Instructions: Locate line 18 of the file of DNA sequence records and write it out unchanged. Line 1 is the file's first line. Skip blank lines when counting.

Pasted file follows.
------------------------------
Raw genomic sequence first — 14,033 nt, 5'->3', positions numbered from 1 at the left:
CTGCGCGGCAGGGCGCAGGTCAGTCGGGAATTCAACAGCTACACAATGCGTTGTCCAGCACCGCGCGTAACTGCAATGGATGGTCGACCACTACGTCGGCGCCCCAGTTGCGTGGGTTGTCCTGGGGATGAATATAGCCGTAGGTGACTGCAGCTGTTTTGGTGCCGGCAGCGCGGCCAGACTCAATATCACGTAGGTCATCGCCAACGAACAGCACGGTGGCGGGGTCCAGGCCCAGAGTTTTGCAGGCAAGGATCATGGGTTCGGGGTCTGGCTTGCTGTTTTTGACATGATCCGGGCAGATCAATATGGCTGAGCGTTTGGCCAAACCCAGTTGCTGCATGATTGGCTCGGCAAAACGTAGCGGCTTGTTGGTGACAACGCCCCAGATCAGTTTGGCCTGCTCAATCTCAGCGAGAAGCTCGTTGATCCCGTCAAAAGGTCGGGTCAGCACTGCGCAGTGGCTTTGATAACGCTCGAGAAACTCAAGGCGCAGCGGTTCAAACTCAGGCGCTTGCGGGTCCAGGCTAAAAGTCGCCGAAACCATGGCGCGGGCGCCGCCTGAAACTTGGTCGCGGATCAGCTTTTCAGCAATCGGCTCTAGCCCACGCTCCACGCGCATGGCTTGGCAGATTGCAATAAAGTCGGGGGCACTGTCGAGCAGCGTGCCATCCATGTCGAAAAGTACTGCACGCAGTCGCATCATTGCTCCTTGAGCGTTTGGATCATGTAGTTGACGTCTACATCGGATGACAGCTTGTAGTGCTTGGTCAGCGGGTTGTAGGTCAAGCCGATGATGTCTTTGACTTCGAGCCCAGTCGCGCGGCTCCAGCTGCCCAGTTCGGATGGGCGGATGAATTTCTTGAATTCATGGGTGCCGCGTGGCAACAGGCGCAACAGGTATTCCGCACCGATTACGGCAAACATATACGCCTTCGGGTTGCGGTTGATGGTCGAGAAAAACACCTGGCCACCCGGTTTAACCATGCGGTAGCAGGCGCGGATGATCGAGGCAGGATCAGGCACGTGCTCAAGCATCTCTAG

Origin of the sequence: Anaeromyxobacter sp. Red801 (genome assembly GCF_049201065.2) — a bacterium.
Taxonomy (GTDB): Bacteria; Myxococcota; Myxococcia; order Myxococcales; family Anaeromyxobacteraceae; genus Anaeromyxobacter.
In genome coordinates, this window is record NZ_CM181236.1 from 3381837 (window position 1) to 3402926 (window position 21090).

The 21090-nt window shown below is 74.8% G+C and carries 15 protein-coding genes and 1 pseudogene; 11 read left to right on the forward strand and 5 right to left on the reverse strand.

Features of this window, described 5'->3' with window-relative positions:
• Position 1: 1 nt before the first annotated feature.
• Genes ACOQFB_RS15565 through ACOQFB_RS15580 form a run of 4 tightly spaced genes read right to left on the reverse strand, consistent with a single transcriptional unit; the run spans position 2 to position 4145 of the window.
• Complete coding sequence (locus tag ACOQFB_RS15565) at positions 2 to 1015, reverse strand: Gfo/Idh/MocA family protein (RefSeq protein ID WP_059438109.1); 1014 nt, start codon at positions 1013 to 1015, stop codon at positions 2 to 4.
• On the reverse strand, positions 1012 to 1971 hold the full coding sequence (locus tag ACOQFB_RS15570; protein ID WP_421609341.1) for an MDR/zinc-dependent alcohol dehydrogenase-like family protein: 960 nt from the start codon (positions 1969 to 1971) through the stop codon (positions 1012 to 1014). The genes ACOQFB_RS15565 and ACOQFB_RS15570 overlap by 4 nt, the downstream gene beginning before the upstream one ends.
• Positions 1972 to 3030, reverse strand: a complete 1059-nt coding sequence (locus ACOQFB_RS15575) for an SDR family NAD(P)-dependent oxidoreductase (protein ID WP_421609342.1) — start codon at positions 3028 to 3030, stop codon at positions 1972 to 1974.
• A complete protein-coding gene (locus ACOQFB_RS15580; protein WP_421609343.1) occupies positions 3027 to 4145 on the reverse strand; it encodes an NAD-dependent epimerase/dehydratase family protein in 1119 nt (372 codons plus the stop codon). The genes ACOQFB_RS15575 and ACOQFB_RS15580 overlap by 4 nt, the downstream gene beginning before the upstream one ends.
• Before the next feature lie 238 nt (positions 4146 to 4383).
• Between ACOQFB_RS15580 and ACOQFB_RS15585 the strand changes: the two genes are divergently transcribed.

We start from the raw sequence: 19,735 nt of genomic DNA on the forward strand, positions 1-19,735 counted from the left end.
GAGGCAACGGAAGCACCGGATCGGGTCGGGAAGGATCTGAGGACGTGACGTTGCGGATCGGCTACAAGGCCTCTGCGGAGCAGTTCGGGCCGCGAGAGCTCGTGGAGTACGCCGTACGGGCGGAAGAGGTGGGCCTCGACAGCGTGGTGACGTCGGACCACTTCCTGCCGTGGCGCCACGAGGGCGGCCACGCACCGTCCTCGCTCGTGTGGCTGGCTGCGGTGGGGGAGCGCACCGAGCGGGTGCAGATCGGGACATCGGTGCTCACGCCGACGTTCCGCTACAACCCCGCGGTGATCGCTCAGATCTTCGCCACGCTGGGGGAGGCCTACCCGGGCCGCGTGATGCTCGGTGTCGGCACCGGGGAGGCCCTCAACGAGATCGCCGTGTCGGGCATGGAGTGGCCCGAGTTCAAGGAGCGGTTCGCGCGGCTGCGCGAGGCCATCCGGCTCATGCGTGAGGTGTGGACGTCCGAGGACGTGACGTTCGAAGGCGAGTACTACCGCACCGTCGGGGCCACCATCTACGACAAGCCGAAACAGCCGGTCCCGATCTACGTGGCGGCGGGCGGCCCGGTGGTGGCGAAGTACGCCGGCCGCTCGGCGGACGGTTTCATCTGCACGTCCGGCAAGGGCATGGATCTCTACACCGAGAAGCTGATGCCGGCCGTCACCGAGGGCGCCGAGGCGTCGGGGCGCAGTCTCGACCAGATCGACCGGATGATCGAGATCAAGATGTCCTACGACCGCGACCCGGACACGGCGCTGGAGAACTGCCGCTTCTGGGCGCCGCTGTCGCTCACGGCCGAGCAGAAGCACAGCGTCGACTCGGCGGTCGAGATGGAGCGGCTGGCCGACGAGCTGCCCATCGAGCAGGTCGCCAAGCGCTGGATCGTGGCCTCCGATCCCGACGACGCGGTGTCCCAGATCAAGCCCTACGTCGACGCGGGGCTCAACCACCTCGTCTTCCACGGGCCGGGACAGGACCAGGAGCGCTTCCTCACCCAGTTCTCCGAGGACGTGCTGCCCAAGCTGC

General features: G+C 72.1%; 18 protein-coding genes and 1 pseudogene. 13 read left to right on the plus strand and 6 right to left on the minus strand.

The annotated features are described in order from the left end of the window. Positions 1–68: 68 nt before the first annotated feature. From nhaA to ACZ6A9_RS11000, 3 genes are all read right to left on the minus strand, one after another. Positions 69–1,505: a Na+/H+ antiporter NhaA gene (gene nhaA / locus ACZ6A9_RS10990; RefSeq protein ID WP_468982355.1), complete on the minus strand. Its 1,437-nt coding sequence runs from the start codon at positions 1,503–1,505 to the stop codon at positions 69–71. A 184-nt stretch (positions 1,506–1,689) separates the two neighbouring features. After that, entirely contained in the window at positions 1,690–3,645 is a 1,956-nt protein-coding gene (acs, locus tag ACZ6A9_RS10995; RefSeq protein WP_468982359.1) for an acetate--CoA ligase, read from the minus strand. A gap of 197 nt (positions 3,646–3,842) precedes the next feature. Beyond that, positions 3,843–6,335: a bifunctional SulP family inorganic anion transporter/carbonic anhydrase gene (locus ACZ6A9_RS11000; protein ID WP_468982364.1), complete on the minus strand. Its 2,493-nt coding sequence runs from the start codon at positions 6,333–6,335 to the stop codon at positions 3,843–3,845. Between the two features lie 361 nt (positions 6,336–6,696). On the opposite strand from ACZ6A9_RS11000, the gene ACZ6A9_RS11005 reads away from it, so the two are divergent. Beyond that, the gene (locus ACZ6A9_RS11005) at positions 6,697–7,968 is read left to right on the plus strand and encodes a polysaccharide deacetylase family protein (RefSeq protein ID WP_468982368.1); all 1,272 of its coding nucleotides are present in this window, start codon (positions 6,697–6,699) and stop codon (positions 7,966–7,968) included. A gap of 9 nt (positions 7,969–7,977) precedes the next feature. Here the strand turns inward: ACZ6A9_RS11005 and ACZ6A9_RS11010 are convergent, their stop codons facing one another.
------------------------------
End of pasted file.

General features: G+C 72.1%; 18 protein-coding genes and 1 pseudogene. 13 read left to right on the plus strand and 6 right to left on the minus strand.